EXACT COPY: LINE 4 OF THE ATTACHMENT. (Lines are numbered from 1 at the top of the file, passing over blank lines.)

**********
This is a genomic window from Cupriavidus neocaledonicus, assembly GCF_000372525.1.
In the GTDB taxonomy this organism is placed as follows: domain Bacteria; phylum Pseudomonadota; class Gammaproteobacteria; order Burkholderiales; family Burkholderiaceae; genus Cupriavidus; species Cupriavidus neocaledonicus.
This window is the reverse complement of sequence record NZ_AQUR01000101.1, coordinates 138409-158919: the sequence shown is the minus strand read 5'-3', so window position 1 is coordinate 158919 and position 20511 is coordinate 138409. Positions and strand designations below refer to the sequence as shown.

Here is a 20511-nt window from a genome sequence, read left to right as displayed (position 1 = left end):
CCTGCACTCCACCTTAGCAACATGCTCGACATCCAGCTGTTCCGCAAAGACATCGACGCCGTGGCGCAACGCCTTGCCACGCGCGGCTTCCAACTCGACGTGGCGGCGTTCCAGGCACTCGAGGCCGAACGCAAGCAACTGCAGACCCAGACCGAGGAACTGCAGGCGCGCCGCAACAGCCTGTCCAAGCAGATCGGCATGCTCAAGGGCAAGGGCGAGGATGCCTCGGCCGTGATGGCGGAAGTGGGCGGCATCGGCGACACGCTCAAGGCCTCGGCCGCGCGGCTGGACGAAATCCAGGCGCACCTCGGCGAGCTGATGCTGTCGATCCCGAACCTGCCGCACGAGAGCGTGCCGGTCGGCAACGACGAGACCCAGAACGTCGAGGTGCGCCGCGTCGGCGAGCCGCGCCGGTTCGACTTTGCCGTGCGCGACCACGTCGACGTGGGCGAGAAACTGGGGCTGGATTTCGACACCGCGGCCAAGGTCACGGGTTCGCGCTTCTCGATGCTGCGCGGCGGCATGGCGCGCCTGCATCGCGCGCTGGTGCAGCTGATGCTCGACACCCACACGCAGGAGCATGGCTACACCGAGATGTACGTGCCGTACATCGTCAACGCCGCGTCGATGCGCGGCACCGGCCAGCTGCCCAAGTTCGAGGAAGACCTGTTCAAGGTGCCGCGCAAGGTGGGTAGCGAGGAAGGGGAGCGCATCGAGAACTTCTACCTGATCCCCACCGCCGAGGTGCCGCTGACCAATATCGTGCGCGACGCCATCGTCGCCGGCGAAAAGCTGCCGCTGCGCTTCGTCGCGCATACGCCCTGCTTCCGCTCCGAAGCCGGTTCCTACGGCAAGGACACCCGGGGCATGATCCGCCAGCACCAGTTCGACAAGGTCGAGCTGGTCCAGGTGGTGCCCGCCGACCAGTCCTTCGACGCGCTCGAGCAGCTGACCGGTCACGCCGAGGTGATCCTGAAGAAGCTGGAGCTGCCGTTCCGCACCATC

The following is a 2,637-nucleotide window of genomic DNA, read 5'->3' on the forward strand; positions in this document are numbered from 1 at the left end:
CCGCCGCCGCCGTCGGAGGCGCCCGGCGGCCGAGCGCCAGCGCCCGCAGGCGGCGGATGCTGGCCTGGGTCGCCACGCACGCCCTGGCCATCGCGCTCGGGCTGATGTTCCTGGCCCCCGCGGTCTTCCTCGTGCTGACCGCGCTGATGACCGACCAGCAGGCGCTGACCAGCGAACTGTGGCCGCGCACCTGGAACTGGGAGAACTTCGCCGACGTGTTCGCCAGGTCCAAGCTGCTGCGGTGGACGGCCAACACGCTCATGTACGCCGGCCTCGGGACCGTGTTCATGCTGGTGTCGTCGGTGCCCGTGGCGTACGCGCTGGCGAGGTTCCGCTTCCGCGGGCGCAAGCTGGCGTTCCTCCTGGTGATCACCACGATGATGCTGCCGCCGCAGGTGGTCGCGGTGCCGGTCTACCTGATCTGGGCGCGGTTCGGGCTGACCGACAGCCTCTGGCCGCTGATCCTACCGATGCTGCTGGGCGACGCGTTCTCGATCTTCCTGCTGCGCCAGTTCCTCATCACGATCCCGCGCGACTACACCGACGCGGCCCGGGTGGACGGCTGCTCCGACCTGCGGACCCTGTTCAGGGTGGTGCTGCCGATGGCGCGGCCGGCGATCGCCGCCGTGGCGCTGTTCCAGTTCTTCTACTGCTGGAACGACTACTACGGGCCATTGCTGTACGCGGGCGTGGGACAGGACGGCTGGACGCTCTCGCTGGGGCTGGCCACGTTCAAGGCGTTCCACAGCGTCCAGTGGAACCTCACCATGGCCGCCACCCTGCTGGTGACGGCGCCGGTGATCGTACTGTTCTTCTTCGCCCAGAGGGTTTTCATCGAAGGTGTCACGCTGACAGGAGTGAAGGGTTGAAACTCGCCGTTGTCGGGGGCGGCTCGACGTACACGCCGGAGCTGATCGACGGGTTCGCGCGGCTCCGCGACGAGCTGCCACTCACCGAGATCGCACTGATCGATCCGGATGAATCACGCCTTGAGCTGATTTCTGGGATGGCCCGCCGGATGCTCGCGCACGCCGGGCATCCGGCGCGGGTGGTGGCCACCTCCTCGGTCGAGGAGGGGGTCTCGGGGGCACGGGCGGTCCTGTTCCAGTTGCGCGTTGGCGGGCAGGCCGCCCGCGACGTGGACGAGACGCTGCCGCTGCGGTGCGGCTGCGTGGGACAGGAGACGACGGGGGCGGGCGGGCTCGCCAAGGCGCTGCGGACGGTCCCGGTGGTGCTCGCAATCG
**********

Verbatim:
Here is a 20511-nt window from a genome sequence, read left to right as displayed (position 1 = left end):